The Oxen at the Intersection

A Collision (or, Bill and Lou Must Die: A Real-Life Murder Mystery from the Green Mountains of Vermont)

  •    256 pages
  •    5 x 7
  •    16.00 paperback
  •    8.99 eBook
  • Hardcover ISBN  978-1-59056-460-8
  • Paperback ISBN  978-1-59056-462-2
  •    Paperback, eBook
  • Publisher: Lantern Publishing & Media
  • Publication Date: June 2014

When Green Mountain College in Poultney, Vermont, announced that two oxen called Bill and Lou would be killed and turned into hamburgers despite their years of service as unofficial college and town mascots, pattrice jones and her colleagues at nearby VINE Sanctuary offered an alternative scenario: to allow the elderly bovines to retire to the sanctuary. What transpired after this simple offer was a catastrophe of miscommunication, misdirection, and misinterpretations, as the college dug in its heels, activists piled on, and social media erupted.

Part true-crime mystery, part on-the-ground reportage, and part sociocultural critique, The Oxen at the Intersection is a brilliant unearthing of the assumptions, preconceptions, and biases that led all concerned with the lives and deaths of these two animals to fail to achieve their ends. How and why the threads of this story unspooled, as jones reveals, raises profound questions—most particularly about how ideas rooted in history, race, gender, region, and speciesism intersect and complicate strategy and activism, and their desired outcomes. In the end, notes jones, we must always ask, Where’s the body?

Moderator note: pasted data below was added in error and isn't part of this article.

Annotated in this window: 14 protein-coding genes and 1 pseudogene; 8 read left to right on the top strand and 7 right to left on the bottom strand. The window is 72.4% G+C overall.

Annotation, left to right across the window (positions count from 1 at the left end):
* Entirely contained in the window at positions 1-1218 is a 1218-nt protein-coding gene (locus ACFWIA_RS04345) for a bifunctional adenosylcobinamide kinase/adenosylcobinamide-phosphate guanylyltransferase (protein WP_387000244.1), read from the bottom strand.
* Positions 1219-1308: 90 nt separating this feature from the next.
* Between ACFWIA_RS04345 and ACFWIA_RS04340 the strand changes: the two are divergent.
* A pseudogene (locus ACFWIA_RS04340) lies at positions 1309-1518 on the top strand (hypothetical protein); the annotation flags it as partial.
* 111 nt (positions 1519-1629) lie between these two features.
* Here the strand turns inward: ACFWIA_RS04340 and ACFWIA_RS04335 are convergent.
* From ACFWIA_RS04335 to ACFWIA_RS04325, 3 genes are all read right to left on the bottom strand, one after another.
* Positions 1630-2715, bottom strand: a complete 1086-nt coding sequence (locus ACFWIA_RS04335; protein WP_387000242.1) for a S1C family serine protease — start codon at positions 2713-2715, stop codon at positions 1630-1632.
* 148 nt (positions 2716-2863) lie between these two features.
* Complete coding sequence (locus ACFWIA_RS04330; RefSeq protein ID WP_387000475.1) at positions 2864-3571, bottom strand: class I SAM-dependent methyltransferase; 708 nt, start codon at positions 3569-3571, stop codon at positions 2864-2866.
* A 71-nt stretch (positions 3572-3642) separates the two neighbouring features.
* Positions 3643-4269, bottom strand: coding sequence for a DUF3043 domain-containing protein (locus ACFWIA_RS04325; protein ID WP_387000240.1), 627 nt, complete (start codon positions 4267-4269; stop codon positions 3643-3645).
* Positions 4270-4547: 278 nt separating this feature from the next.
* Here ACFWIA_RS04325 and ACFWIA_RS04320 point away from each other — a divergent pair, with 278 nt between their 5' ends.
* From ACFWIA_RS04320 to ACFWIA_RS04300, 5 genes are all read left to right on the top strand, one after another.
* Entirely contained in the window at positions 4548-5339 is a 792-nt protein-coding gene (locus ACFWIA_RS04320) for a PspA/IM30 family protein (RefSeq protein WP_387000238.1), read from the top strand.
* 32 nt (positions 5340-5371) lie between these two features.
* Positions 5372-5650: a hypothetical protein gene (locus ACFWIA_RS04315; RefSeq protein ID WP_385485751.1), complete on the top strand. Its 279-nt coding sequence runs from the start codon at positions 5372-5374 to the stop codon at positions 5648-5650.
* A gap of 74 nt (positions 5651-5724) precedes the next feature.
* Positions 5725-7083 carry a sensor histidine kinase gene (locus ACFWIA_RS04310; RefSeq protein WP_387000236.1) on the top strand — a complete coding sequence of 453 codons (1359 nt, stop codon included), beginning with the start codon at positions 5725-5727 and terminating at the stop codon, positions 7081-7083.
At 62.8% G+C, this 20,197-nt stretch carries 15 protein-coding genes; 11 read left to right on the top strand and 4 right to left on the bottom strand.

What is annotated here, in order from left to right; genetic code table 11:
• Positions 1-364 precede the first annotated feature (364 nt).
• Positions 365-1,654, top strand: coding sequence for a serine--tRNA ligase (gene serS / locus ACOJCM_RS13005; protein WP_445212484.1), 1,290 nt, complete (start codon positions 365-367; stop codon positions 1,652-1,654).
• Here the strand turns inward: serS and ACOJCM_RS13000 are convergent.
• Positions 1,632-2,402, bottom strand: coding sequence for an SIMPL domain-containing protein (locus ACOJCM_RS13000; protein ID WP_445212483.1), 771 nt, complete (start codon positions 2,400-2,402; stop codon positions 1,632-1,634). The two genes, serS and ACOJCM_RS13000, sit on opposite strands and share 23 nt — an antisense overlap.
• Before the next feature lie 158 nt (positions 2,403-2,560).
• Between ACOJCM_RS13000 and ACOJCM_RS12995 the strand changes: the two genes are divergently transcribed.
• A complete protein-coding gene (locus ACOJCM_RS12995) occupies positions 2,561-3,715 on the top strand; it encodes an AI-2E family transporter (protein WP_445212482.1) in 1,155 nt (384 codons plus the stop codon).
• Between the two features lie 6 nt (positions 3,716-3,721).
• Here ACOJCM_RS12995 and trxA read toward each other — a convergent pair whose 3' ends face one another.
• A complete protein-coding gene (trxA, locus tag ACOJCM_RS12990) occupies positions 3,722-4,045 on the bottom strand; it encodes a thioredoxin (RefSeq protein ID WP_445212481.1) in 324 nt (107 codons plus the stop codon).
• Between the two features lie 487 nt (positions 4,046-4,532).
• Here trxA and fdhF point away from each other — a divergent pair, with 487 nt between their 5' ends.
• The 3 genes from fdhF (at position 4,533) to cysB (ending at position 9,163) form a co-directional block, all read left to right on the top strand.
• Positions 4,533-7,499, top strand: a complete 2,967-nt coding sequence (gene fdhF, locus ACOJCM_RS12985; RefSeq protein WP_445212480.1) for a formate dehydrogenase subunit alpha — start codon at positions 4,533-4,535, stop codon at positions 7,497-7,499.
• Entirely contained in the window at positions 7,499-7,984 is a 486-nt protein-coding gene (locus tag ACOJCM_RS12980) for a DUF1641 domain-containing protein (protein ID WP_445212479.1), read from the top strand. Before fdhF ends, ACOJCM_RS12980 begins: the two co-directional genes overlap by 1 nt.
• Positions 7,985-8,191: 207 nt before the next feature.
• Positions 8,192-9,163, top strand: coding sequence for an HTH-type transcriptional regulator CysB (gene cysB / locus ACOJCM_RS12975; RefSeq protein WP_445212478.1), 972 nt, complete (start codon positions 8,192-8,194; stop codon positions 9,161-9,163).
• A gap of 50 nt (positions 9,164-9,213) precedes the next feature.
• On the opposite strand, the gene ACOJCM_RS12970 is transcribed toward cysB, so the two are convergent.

This book is also available as an audiobook here.

The {bio}graphies series explores the relationships between human and nonhuman animals through scholarship in the humanities, social sciences, and natural sciences viewed through the lens of autobiography and memoir, to deepen and complicate our perspectives on the other beings with whom we share the planet.


The Oxen at the Intersection is a brilliant case study of the tragedy of Bill and Lou, illuminating a perfect storm of speciesism, locavorist ideology, ableism, sexism, and psychological compulsion. Humans in the grip of an idée fixe are a terrifying force, and nonhuman animals keep paying the price. How can animal advocacy interrupt this cataclysm? We failed Lou and Bill, and pattrice jones’ superb book shows us why we failed, and how we might do better in future.”—Sue Donaldson, co-author of Zoopolis: A Political Theory of Animal Rights

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